Duke’s prognostigram reports ultimately ended, but the concept wasn’t abandoned. Other universities and institutions have worked to overcome the logistical hurdles and foster the technology and supportive policy required.
In 2011, pediatricians at Stanford University School of Medicine faced a critical decision about treating a patient with systemic lupus erythematosus (SLE) with an anticoagulant. It was not a standard practice but was one the physicians felt was the best course of action given the complications. However, there were no related studies to confirm this treatment option was best given the risk. To guide them, the doctors used the school’s clinical data warehouse to estimate the risk of blood clots. In less than four hours, they were able to review data on an SLE cohort that included pediatric patients with SLE cared for by clinicians between October 2004 and July 2009 and make the data-informed decision to administer an anticoagulant. Their success was later published in the New England Journal of Medicine article “Evidence-Based Medicine in the EMR Era.”
A Feasible Solution
In 2018, a group of physicians and data scientists from Stanford University School of Medicine piloted the Green Button Informatics Consult Service, which used routinely collected, de-identified data from millions of individuals to provide on-demand evidence in situations where adequate evidence was lacking. The results could then be analyzed immediately by the attending physicians and data scientists to inform patient care right away. During the pilot, the service responded to 100 consultation requests by 53 users from multiple specialties. The consultations informed individual patient care, resulted in changes to institutional practices, and motivated further clinical research — establishing the feasibility of on-demand evidence generation to close evidence gaps.
This new capability was the catalyst for Atropos Health, which has successfully provided over 1,800 consultation requests to date. A number of health tech startups are committed to harnessing the power of electronic health record data to improve patient care. Lucem Health, nference, OMNY Health, and Atropos Health are just a few examples. Health care giants such as Mayo Clinic and Cleveland Clinic are taking notice too. Seeing the potential of database consults at the point of care, Mayo Clinic partnered with Atropos, leveraging the company’s technology to enhance the Mayo Clinic Platform.
All of this is made possible in part thanks to federal rules requiring patient data to be migrated from paper charts and stored in electronic form — meaning 10 to 15 years of past medical histories on hundreds of millions of patients are now routinely accessible. The Mayo Clinic Platform, for example, improves care delivery through insights and knowledge derived from the de-identified data from 10 million patient records that include laboratory values, diagnosis codes, vital signs, medications, and clinical notes. This data is necessary to enhance the effectiveness of database consults; it gives data analysts and machine-learning platforms the basic building blocks needed to turn data into insights.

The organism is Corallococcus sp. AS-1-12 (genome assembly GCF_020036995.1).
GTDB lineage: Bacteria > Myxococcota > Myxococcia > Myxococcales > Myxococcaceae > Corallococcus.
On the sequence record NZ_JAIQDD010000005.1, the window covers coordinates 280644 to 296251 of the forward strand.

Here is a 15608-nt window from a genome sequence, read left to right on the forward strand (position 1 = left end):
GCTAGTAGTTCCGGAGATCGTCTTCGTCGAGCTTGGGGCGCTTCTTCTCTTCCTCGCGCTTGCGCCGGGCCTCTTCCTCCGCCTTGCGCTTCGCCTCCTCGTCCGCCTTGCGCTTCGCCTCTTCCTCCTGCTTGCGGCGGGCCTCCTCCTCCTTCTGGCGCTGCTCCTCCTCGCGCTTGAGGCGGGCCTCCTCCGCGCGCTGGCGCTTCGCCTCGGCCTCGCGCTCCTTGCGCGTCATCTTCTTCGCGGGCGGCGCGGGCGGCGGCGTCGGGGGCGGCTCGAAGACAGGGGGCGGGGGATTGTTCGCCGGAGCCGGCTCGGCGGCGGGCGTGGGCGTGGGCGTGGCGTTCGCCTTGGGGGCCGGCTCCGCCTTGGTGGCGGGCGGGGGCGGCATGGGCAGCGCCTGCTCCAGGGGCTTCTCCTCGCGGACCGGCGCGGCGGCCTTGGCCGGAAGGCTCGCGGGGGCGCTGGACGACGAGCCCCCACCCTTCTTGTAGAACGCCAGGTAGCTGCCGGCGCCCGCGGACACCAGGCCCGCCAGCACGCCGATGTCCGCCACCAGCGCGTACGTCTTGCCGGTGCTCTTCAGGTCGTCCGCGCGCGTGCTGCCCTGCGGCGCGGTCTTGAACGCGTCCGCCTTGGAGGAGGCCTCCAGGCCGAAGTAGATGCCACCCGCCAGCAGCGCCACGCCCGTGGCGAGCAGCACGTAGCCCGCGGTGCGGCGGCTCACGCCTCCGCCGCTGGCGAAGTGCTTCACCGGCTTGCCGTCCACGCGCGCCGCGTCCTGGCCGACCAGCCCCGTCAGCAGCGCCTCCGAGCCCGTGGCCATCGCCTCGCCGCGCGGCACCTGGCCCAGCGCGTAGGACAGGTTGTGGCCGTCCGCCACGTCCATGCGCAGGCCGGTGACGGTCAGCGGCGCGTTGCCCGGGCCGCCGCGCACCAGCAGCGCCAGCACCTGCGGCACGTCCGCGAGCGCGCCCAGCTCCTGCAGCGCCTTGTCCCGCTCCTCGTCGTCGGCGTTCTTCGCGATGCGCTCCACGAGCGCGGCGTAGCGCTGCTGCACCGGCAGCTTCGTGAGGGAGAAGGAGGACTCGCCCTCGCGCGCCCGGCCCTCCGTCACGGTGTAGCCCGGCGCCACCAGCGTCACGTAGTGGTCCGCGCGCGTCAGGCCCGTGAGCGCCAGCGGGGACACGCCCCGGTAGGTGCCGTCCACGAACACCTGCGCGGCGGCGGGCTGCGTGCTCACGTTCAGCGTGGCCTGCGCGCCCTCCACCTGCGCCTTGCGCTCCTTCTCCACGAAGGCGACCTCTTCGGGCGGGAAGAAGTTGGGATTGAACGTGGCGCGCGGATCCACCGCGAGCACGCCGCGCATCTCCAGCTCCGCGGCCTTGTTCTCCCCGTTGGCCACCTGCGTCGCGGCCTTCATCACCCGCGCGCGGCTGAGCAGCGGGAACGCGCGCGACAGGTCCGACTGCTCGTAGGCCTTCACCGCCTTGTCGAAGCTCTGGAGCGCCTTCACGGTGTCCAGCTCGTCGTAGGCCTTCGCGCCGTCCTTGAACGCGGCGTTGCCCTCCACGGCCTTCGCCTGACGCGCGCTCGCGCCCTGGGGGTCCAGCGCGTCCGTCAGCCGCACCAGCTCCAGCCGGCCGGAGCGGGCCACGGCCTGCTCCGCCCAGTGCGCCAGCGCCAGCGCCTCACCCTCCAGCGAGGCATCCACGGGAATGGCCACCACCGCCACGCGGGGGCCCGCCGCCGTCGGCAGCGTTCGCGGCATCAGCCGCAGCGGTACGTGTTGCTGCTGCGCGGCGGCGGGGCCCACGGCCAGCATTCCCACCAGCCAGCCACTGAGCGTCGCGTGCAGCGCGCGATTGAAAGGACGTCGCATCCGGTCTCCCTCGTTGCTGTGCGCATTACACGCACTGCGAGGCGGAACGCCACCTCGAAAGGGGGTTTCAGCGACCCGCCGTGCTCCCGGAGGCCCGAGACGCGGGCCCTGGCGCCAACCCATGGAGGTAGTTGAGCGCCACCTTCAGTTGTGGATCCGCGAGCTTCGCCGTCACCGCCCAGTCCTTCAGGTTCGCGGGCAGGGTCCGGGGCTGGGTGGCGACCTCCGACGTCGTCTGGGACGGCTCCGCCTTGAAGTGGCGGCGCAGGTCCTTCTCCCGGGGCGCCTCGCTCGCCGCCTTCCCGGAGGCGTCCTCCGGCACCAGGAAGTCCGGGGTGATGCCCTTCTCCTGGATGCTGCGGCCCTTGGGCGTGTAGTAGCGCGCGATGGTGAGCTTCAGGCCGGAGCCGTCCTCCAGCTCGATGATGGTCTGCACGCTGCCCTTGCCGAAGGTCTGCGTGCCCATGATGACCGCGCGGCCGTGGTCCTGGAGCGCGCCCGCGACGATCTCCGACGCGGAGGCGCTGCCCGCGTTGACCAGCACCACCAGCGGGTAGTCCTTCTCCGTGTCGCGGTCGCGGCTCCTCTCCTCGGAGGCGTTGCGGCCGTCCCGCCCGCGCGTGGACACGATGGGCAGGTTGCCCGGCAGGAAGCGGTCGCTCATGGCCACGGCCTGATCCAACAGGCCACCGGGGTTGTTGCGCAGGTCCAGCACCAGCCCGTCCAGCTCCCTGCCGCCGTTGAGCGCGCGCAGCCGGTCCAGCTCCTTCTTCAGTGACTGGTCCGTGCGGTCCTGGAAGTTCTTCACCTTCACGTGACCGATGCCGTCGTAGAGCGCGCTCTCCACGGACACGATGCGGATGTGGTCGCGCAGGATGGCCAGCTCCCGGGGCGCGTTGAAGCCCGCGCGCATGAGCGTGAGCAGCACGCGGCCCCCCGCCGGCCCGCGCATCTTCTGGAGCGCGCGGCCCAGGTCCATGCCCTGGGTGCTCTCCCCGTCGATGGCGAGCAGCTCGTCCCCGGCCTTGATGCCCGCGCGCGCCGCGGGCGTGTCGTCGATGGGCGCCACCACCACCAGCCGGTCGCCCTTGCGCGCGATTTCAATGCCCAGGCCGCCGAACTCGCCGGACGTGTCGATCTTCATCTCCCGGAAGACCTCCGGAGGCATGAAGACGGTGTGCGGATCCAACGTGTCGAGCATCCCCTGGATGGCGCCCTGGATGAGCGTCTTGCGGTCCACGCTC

Accessing and storing data to analyze makes the lives of data scientists and physicians looking to improve care delivery easier, but developing new best practices for care delivery requires building an evidentiary basis. Since data is developed through patient encounters, the generation of such evidence takes a long time and costs a lot of money. Further, finding patterns in data is a manual process for many institutions, adding an additional time and labor cost to the equation. Even at institutions with well-staffed analytics teams, such evidence generation often requires over 300 hours and $300,000 just to answer clinical questions and develop a new care guideline. This artisanal approach cannot scale to serve the needs of every patient.
The solution is employing novel search technology like the one used by the Green Button Informatics Consult Service and a staff of physicians and data scientists who have access to on-demand datasets and the expertise to interpret the search results. This approach can achieve the accuracy and speed required for the under-24-hours turnaround time needed for closing evidence gaps at the bedside. In addition to dramatically reducing the time and labor required to produce this tailored clinical information, this approach will almost certainly generate significant cost savings; ongoing research aims to quantify exactly how much.
In the last 40 years, despite the tremendous investment in technology and policy to drive digital innovation in care, physicians are still making a plethora of clinical decisions without data. Expert-in-the-loop services that use now-available technology and data can help change that, delivering on the initial promises of electronic health records to turn real-world clinical insights into improved patient care. They can bring us closer to realizing Feinstein’s vision and close the evidence gap at the point of care.